From this time it appears that Bentley Park descended with the manor of Astley in Knightlow Hundred, and as Bentley Wood (Boscus) it was granted in August 1484 by Richard III to Edward, Viscount Lisle, (fn. 10) after the attainder in January of Thomas Grey, Marquess of Dorset, who had previously held it. (fn. 11) After the attainder of Henry, Duke of Suffolk, Bentley Park, along with the manor of Astley, was sold by Queen Mary to Edward Chamberlain in 1554. (fn. 12) He died in 1557 leaving a young son Richard, (fn. 13) who was still living in about 1607. (fn. 14)
Meanwhile Sir Thomas de Asteley, some time before 1265, is said to have granted land in Bentley, outside the limits of the park and outwood, to John de Wilmcote of Aston Cantlow at a fee farm rent of 5 marks. (fn. 15) This rent was reduced by Sir Andrew de Asteley to 40s. (fn. 16) and in 1388, being described as rent from BENTLEY manor, was given by his great-nephew Sir William de Asteley (fn. 17) to the collegiate church at Astley. (fn. 18) The manor was settled by John de Wilmcote on his daughter Joan and her husband Henry de Lisle of Moxhull (fn. 19) before 13 July 1315. (fn. 20) Henry was dead by the end of 1336, when the manor, which had been demised by Joan to a younger son Henry for the term of her life, was confirmed to him and his heirs by his elder brother Philip, rector of Cavendish. (fn. 21)
From this time the manor appears to have descended with Moxhull (q.v.) (fn. 22) to Sir Andrew Hackett and his wife Mary (Lisley), who with their son Lisle Hackett were dealing with it in 1689. (fn. 23) In 1722 Lisle Hackett and John Roland conveyed the manor to Edward Homer. (fn. 24) In 1739 Jane Holbeche was apparently lady of the manor, (fn. 25) as in 1752 was Lettice Adderley, (fn. 26) widow of Bowyer Adderley of Hams Hall and mother-in-law of Andrew Hackett of Moxhull. (fn. 27) But from 1755 to his death in 1762 Thomas Moore of Appleby (Leics.) held the manor. (fn. 28) He was succeeded by his son the Rev. Thomas Moore, after whose death in 1793 it went to his half-brother the Rev. John Moore. (fn. 29) He still held it in 1812, as did Mary Moore, either his widow or his daughter, in 1821. (fn. 30) By 1850 William Stratford Dugdale was lord of the manor, (fn. 31) and Sir William F. S. Dugdale, bart., is the present lord.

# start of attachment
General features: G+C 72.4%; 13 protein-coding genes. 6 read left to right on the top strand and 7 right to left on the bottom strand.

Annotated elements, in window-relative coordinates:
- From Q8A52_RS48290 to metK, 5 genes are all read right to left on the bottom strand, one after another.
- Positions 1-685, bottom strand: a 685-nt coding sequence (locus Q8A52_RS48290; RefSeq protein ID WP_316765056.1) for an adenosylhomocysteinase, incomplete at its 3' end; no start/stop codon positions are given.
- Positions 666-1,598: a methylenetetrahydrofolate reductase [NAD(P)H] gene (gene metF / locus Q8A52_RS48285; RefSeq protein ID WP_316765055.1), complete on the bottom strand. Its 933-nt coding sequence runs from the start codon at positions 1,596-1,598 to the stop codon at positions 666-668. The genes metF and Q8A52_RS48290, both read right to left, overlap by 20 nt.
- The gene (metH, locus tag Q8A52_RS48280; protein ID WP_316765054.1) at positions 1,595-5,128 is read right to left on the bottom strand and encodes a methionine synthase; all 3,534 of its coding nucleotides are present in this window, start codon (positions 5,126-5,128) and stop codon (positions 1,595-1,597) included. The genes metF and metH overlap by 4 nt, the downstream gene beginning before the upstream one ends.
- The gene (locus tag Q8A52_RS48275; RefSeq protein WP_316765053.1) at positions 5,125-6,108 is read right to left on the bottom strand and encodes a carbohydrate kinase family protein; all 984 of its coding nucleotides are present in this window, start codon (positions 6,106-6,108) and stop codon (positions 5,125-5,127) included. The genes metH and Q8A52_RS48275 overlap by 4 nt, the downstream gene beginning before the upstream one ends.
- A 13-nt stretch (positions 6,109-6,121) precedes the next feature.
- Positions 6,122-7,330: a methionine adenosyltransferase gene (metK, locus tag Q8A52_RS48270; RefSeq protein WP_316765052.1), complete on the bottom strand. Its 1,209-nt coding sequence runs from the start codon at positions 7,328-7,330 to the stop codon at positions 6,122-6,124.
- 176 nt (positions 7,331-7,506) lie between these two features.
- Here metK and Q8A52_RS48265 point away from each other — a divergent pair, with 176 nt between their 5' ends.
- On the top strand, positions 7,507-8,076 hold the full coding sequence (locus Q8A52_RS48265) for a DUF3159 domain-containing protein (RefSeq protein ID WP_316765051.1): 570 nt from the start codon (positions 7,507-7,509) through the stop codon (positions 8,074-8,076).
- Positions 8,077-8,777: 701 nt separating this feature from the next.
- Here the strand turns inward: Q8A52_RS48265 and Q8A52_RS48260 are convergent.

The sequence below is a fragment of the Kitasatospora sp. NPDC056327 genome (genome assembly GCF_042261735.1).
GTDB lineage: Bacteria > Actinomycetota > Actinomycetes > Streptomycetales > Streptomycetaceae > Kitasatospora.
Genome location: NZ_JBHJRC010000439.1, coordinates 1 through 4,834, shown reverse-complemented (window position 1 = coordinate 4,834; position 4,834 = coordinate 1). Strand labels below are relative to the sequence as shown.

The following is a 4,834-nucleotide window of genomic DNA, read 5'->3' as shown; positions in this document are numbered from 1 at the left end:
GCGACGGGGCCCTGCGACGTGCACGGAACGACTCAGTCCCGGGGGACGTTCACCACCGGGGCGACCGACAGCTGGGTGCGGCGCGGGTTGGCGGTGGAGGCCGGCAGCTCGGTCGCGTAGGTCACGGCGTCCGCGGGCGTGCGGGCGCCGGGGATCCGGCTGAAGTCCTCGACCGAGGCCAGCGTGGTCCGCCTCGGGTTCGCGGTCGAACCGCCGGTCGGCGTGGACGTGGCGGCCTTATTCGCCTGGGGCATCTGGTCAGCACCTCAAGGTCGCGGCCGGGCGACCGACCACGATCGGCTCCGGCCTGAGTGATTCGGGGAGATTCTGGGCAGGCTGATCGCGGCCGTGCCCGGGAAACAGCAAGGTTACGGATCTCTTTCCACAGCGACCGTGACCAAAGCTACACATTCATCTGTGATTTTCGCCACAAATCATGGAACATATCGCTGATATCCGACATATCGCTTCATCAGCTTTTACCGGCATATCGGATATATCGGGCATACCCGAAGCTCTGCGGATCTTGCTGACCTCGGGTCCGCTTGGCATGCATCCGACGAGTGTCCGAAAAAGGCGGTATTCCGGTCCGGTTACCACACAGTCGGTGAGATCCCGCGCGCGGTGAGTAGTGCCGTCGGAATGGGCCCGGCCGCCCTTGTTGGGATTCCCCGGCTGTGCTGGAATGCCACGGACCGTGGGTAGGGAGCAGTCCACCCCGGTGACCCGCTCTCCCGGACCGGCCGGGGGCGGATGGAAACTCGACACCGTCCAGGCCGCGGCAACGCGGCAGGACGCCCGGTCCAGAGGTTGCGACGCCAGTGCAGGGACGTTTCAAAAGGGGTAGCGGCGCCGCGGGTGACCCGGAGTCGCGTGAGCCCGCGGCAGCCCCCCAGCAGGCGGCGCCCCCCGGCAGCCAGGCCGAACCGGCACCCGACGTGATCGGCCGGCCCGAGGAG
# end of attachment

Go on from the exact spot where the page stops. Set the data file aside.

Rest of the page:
Part of his woods in Bentley was given by Walter de Camvile in the second half of the 12th century to the abbey of Merevale (q.v.). (fn. 32) In 1399 the abbot and convent made an agreement with Maxstoke priory concerning tithes from the 'wood, park or grove vulgarly called Bentele park', (fn. 33) afterwards known as Monks Park. (fn. 34) In 1540 the priory lands in Bentley and elsewhere were granted to Sir Walter Devereux, Lord Ferrers of Chartley. (fn. 35)